Doctor Adoulla Makhslood, the last real ghul hunter in the great city of Dhamsawaat, sighed as he read the lines. His own case, it seemed, was the opposite. He often felt tired of life, but he was not quite done with Dhamsawaat. After threescore and more years on God’s great earth, Adoulla found that his beloved birth city was one of the few things he was not tired of. The poetry of Ismi Shihab was another.

The Kingdoms of the Crescent Moon face a terrible t
I cannot fathom how respected reviewers that I follow could give this anything more than two stars, let alone herald it as the years best debut release. Are you all on crack? Is the author paying you all off? Only once in my life have I ever not been able to finish a book (and that was in 2008 with Kate Elliott's Spirit Gate). Throne of the Crescent Moon has now brought that tally up to two.

The worst part is that at only a short 288 pages in length, it still took me a week to get halfway because
Feb 17, 2013 Reader-ramble rated it 4 of 5 stars  ·  review of another edition
Recommends it for: everyone
I'll start out by saying that I love my twitter feed. I've managed to compile the kind of writers and readers who know how to spread the word out about quality books. This one has been sitting on my "to read" list for a while, and I'm happy I finally got to it.

Saladin Ahmed's Throne of the Crescent Moon is about old heroes who have paid their dues, and new heroes who still have much to learn. While the threat runs along the typical save-the-world-from-evil-magic plot, the book still feels refres
A.E. Marling
Not your father's sword and sorcery:

In the stories of Conan, the mages were always the villains, with their jars filled with pickled human remains and frenetic incantations. Good and evil were as distinct as the different sides of Conan's sword. He might have had the help from a few two-dimensional babes (described exclusively by their bust), but the ol' sword and fists were responsible for most of the plot progression.

The Throne of the Crescent Moon has its evil sorcerer, but also its good ones
Ahmed has created a fascinating new fantasy setting with a rich feeling of its own history, but with enough parallels to our own world to make it easy to relate to its problems and peoples.

Throne was a really fun read. Ahmed's prose style is fluid and accessible, and his villains are truly terrifying without going over the top and becoming cartoonish. Ahmed claims he wanted to bring back the feel of the Dragonlance or Forgotten Realms novels he loved when he was younger, and in this, he has succ
Jan 03, 2014 Richard rated it 4 of 5 stars  ·  review of another edition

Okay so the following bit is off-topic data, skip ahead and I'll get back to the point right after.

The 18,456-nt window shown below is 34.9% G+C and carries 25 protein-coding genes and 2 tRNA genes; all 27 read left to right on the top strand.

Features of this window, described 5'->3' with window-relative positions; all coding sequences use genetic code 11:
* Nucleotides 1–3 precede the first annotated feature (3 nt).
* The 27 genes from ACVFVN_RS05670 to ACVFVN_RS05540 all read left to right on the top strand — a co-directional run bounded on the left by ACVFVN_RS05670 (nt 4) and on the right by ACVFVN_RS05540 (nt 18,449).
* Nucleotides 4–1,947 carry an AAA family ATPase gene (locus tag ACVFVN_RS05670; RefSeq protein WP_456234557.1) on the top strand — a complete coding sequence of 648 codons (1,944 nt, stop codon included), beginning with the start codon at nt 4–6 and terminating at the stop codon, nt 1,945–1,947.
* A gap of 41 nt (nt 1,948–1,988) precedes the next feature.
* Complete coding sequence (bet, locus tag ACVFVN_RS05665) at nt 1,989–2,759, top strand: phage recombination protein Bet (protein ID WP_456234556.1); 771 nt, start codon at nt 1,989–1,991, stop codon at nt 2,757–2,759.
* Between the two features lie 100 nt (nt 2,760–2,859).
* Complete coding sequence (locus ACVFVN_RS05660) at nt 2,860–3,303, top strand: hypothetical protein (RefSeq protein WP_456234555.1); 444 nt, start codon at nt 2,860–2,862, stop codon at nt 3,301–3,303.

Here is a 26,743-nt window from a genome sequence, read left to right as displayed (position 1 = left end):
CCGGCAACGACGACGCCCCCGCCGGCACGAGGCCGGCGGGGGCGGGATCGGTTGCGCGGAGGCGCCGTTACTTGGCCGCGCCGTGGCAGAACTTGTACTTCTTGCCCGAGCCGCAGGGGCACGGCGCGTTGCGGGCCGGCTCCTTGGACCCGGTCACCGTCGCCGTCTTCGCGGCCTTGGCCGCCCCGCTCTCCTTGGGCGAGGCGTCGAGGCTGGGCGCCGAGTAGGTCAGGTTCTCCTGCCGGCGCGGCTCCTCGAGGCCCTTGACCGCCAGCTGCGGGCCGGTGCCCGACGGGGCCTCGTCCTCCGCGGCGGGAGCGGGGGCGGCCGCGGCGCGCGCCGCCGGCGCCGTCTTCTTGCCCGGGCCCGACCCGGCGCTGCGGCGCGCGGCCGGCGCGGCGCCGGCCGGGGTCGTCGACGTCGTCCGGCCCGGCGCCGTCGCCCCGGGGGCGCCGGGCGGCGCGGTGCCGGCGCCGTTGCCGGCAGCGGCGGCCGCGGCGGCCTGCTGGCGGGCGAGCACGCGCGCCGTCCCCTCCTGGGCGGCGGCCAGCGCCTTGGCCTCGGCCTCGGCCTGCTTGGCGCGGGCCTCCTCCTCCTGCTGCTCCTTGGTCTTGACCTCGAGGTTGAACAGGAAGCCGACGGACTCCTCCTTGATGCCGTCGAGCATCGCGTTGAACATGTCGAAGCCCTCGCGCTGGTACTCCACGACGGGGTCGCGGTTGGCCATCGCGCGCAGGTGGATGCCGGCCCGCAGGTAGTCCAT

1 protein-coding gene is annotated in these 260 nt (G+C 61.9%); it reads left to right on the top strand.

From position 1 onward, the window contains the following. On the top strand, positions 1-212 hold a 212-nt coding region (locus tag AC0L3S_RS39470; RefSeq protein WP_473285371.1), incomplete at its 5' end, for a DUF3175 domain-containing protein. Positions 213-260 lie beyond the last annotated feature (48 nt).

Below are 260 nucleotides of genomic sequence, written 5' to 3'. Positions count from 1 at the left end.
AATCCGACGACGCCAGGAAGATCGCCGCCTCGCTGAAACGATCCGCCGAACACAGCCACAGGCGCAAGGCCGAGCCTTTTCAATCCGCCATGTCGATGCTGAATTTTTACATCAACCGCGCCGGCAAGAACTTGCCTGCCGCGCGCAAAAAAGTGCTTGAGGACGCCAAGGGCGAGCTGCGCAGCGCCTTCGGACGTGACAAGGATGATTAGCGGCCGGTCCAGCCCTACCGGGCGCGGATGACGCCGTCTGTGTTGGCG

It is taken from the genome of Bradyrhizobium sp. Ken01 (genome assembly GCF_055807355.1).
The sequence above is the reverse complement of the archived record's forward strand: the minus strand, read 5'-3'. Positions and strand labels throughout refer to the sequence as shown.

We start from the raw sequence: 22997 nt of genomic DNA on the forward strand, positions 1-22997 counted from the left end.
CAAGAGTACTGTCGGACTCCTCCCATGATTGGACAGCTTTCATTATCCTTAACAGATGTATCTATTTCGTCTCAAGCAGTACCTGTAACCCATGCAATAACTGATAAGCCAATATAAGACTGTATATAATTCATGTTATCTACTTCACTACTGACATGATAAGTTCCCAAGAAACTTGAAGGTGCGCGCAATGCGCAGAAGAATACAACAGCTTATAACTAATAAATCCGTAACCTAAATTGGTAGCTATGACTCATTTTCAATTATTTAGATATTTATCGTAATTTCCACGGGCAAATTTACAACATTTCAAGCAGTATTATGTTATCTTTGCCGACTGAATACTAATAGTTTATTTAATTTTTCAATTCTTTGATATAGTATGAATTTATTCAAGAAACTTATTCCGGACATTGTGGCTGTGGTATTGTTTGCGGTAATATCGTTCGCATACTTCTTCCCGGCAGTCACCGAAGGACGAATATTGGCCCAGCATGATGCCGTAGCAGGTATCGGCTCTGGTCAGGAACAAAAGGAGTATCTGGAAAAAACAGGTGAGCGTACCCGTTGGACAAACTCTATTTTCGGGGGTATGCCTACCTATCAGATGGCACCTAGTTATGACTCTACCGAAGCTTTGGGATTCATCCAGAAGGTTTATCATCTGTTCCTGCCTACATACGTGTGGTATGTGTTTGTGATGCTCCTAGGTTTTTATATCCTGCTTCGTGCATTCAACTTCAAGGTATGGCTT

Recommended to Richard by: Riku Sayuj
A excellent adventure story a la One Thousand and One Nights. The adventure aspect isn't really anything special, but for anyone tired of fantasy based on medieval European tropes, the Arabian locale and language is a delight. The characters are well drawn, especially considering this was a debut novel. A light escapade I can recommend. If awards can help convince you, this novel received the Hugo Award Nominee for Best Novel, the Nebula Award Nominee for Best Novel, and the Locus Award for Best ...more
I’m late to the party checking out Saladin Ahmed’s Throne of the Crescent Moon which given my love for the work of Howard Andrew Jones’ Chronicles of Sword and Sand is even more egregious an error than you might expect. However, unlike Jones’ work Adhmed takes several big steps away from the historical choosing instead to center his story a bit more loosely. The Crescent Moon Kingdoms of Ahmed’s novel are familiar but not explicitly defined as part of our world and borrowing just enough from his ...more
(3.5 stars) It’s refreshing to read a fantasy story that isn’t set in good old medieval Europe, where everyone is blond and blue eyed and any exotic cast members have to be repeatedly singled out for their exoticness. Throne of the Crescent Moon takes place in a Middle Eastern setting, but Ahmed instantly makes it feel like home by walking us into a tea house with Dr. Adoulla Makhslood, who initially appears to be the main protagonist. Adoulla is, by no means, a typical hero. He is an older, lar ...more
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Saladin Ahmed was born in Detroit and raised in a working-class, Arab American enclave in Dearborn, MI.

His short stories have been nominated for the Nebula and Campbell awards, and have appeared in Year's Best Fantasy and numerous other magazines, anthologies, and podcasts, as well as being translated into five foreign languages. He is represented by Jennifer Jackson of the Donald Maass Literary A
More about Saladin Ahmed...

Other Books in the Series

The Crescent Moon Kingdoms (3 books)
  • The Thousand and One (The Crescent Moon Kingdoms, #2)
  • Untitled (The Crescent Moon Kingdoms, #3)
Engraved on the Eye Hooves and the Hovel of Abdel Jameela Where Virtue Lives (included in Engraved on the Eye Anthology) Iron Eyes and the Watered-Down World Without Faith, Without Law, Without Joy

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“One can only know as much as one has lived to know, though it is certainly possible to learn a great deal less than this.” 3 likes
“Ahhh, God's balls! The Horrible Halt!" Adoulla pronounced the Dhamsawaati term for the complete standstill of traffic with a familiar disgust.” 1 likes